Jewish Star and Fure Escape,
Jewish Star and Fire Escape, Barbara Ruth
Artist’s Note: The original photo was taken at Lick Observatory, Mt. Hamilton, in Santa Clara County, California.
[Image: a portrait orientation image. The background is a deep black, with tiny blue flecks in the upper third of the image. In the lower two-thirds of the image, the side of a building with a gable-style roof can be seen. The outline of the roof appears to be in neon red, orange, and white. From the roof and descending the side of the building is a neon fire escape, with the rails and rungs above the roof a bright blue and the rest of the length down the side of the building in neon white. A six-pointed Jewish star outlined in neon peach and white sits to the right of the fire escape later, and the star is sitting inside a circle border that’s neon, but off-white. A pair of lights hang over a door underneath the star, and a window outlined in white is visible in the lower left of the image. In the bottom center, part of a sign can be seen on which the word “DORMITORY” reads.]


Geese Headed in the Same Direction, Barbara Ruth
Geese Headed in the Same Direction, Barbara Ruth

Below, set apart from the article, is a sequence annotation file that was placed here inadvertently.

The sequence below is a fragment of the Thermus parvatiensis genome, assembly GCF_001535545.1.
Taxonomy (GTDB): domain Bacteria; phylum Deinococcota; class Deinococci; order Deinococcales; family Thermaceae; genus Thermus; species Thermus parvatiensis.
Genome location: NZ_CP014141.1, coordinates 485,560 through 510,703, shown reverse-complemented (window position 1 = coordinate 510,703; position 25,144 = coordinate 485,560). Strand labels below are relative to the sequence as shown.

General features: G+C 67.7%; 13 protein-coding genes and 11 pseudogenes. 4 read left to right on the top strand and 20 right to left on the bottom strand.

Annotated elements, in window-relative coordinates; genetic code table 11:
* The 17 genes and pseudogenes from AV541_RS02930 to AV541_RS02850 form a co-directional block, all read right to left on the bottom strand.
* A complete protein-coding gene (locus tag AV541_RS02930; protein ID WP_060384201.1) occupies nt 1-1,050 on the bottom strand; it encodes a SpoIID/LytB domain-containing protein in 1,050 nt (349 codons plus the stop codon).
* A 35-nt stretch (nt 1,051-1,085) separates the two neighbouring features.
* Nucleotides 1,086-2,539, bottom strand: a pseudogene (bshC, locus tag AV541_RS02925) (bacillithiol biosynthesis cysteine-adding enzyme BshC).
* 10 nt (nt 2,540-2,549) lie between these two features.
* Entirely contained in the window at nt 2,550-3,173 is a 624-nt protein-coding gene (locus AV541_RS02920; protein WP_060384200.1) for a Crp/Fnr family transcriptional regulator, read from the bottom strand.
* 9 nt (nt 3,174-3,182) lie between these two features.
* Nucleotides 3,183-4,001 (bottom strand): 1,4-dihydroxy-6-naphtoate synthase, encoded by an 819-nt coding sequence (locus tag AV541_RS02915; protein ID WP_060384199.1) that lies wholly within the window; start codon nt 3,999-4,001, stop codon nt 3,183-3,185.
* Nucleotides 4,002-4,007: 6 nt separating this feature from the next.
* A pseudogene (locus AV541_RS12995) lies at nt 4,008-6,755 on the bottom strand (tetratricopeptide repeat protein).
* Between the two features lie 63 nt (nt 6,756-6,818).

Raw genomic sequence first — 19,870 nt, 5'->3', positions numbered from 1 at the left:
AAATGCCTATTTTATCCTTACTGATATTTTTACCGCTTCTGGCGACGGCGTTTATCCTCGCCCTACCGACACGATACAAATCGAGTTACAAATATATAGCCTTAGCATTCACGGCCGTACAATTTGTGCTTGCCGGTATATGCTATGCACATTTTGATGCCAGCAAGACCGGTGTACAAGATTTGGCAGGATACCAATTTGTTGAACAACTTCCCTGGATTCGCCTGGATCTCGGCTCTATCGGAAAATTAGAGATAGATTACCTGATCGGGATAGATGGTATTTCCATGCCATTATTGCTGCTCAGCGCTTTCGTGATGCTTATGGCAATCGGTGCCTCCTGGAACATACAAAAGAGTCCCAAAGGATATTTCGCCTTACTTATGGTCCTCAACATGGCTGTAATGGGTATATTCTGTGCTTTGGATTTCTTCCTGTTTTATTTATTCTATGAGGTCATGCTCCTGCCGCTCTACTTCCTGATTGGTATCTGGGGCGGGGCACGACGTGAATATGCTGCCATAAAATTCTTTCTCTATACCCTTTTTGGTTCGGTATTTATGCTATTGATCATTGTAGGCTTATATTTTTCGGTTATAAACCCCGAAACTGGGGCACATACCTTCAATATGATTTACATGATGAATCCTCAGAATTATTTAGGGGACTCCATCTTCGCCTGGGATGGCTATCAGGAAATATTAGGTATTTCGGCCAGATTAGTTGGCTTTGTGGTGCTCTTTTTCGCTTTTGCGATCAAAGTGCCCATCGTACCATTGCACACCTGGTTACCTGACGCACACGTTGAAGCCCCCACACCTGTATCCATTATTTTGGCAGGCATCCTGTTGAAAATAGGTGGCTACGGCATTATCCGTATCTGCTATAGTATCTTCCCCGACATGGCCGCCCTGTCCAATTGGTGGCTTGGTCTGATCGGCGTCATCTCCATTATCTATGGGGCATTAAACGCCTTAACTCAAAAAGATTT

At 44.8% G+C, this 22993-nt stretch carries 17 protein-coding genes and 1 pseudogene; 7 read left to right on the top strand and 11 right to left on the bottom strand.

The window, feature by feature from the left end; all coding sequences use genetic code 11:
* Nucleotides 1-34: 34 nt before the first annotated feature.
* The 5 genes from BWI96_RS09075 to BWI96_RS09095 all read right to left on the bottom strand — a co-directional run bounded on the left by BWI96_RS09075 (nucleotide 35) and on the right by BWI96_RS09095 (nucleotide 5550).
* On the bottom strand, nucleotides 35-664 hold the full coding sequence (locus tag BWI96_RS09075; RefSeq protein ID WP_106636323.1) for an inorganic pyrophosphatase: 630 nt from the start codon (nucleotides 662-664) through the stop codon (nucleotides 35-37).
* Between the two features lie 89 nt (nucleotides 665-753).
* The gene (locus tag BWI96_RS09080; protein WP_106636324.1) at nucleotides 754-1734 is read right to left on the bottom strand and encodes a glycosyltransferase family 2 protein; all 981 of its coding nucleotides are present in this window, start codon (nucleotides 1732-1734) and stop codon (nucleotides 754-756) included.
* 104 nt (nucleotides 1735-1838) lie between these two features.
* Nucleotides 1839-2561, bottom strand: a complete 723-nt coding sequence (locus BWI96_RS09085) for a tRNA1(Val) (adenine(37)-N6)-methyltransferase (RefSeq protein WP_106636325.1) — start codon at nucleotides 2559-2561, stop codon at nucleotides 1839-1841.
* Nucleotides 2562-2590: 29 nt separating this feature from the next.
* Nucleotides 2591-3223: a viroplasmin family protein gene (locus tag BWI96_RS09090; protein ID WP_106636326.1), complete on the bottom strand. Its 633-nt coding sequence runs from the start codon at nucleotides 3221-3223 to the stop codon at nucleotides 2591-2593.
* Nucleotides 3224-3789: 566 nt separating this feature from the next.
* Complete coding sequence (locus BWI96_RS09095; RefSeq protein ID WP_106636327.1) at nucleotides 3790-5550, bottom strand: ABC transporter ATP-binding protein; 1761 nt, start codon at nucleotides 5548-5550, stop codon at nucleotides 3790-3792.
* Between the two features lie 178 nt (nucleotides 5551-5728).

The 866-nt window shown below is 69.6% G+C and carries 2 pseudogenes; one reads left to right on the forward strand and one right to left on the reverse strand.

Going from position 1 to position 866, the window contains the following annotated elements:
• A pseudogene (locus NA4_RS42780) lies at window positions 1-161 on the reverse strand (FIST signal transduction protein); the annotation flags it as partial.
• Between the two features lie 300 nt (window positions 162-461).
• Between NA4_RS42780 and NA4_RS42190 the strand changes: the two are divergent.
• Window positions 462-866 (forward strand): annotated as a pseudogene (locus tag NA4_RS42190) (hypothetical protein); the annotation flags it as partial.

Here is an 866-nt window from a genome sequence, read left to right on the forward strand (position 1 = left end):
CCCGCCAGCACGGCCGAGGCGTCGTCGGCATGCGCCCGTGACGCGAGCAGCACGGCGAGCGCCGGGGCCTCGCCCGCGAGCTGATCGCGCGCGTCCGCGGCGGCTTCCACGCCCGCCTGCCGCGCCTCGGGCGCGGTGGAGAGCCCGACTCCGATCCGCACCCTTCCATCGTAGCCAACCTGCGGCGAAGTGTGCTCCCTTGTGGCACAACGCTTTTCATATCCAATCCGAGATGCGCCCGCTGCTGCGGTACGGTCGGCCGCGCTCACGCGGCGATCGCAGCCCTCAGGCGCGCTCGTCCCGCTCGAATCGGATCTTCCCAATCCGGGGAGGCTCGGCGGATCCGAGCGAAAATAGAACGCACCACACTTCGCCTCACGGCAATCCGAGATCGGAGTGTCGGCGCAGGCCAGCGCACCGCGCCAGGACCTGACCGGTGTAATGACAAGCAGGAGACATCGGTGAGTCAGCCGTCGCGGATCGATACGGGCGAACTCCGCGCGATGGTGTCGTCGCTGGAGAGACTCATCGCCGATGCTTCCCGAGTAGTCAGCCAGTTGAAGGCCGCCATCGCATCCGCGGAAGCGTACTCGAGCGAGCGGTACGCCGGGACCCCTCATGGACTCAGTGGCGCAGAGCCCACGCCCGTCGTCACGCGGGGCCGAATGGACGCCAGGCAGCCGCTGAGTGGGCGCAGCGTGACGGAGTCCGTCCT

[Image: a landscape orientation image. The background is mostly filled with shamrock and chartreuse coloured grass that almost looks neon. A light green path bisects the field from right to left across the upper third of the image. Four Canada geese stand in the midground of the image: they have long black necks with brown feathers, white bellies, and black webbed feet. They are spread almost equidistantly across the image’s field.]


Feeling Unacknowledged, W. Jack Savage
Feeling Unacknowledged, W. Jack Savage
[Image: a portrait-orientation image with an off-white background. Several slashes of colour and irregular shapes take up the center of the image. Large, chunky blobs of periwinkle appear in the upper center of the painting, flocked by several chunky grey clouds in oval and elliptical shapes. Gold and forest green spots appear in the center foreground, and one long ribbon of gold and green drapes from one of the gold and green spots in the center, moving diagonally to the lower right of the image. Two large red shapes are in the foreground: one as a red circle with black, with two long threads of red emerging and dangling below it, and another red and gold streak moving diagonally across the upper left of the irregular shapes.]


Crossing Over, W. Jack Savage
Crossing Over, W. Jack Savage
[Image: a portrait-orientation image with a grey background. Massive irregular shapes fill the landscape: white in the upper left corner; red and dark grey in the upper right; a white, grey, yellow, and red blob on the bottom center. The irregular masses of colour converge in the center of the image to form ripples and waves with mixed blue, black, grey, white, yellow, and brown.]